dimity


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dimity

[′dim·əd·ē]
(textiles)
Sheer fabric with lengthwise cords or checks formed by bunching two, three, or more warp and filling threads together; usually made of combed cotton.
References in periodicals archive ?
1st race: Missouri Spirit (Harry Bentley) 1, Dimity 2, Half Turn 3, Global Icon 4.
Ridden with more restraint next time, she went down by a neck to subsequent Group 3 winner Bye Bye Birdie, with Dimity a half-length away third, in a soft-ground maiden in Cork.
25 January 1801) Your Letter came just in time to save my going to Remnants, & fit me for Christian's, where I bought Fanny's dimity.
Three decades of struggle, if it translated a state of stagnation and the retreat of efforts for a settlement, it translates into depriving an entire generation of Sahrawis residing in Tindouf of the rights to live with dimity.
There the comparison was between the poet's former wife who could weave fifty feet of plainsilk in a day and his new wife who could weave only one roll of dimity.
After 10 days and 87 bids, it was finally sold to Dimity Telfer, 21.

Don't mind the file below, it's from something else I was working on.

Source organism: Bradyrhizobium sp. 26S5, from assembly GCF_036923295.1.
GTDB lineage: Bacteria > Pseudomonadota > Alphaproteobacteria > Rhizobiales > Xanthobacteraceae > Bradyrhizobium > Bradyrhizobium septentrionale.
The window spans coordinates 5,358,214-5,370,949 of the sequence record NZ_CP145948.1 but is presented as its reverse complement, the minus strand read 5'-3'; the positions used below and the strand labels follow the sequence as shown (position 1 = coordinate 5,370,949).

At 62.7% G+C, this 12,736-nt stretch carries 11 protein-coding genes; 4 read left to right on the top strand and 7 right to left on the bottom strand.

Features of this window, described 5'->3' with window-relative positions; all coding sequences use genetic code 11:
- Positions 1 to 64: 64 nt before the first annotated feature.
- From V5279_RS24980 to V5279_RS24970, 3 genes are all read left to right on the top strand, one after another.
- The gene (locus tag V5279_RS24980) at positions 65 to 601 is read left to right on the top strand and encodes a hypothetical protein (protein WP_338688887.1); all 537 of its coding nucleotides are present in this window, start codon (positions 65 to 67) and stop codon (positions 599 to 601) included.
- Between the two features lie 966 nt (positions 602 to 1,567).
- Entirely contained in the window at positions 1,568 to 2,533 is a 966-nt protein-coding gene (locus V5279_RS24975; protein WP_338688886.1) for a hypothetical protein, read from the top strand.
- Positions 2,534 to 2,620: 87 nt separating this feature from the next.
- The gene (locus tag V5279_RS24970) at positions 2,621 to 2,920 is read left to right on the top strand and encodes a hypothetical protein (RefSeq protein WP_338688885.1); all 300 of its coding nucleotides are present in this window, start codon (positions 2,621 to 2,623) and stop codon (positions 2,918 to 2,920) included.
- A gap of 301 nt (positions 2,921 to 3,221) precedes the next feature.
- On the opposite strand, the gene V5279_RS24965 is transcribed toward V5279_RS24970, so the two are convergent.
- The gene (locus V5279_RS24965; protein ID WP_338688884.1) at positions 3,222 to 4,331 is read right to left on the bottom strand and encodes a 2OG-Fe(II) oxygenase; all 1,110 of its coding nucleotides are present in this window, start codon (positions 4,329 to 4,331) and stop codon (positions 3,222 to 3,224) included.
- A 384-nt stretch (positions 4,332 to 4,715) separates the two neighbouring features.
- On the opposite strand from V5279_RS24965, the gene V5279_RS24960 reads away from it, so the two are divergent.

79) Barbara Welter, "The Cult of True Womanhood: 1800-1860," in Dimity Convictions (Athens: Ohio University Press, 1976), 23.
Bob Graham's DIMITY DUMPTY: THE STORY OF HUMPTY'S LITTLE SISTER (0763630780, $15.
Regulating Online Investment," is funded by a three-year Australian Research Council Discovery Grant, with the Chief Investigators being Professor Dimity Kingsford Smith, now in the Faculty of Law at the University of NSW, Dr.
Great Expectations discusses Aunt Dimity Beats the Devil, SLCL Rock Road Branch, 10267 St.
Boydston, 148-50; Glenna Matthews, Just a Housewife: The Rise and Fall of Domesticity in America (New York, 1987), 31; Barbara Welter, Dimity Convictions: The American Woman in the Nineteenth Century (Athens, OH, 1976), 33; Marilyn Ferris Motz and Pat Browne, Making the American Home: Middle-Class Women and Domestic Material Culture: 1840-1940 (Bowling Green, OH, 1988), 34.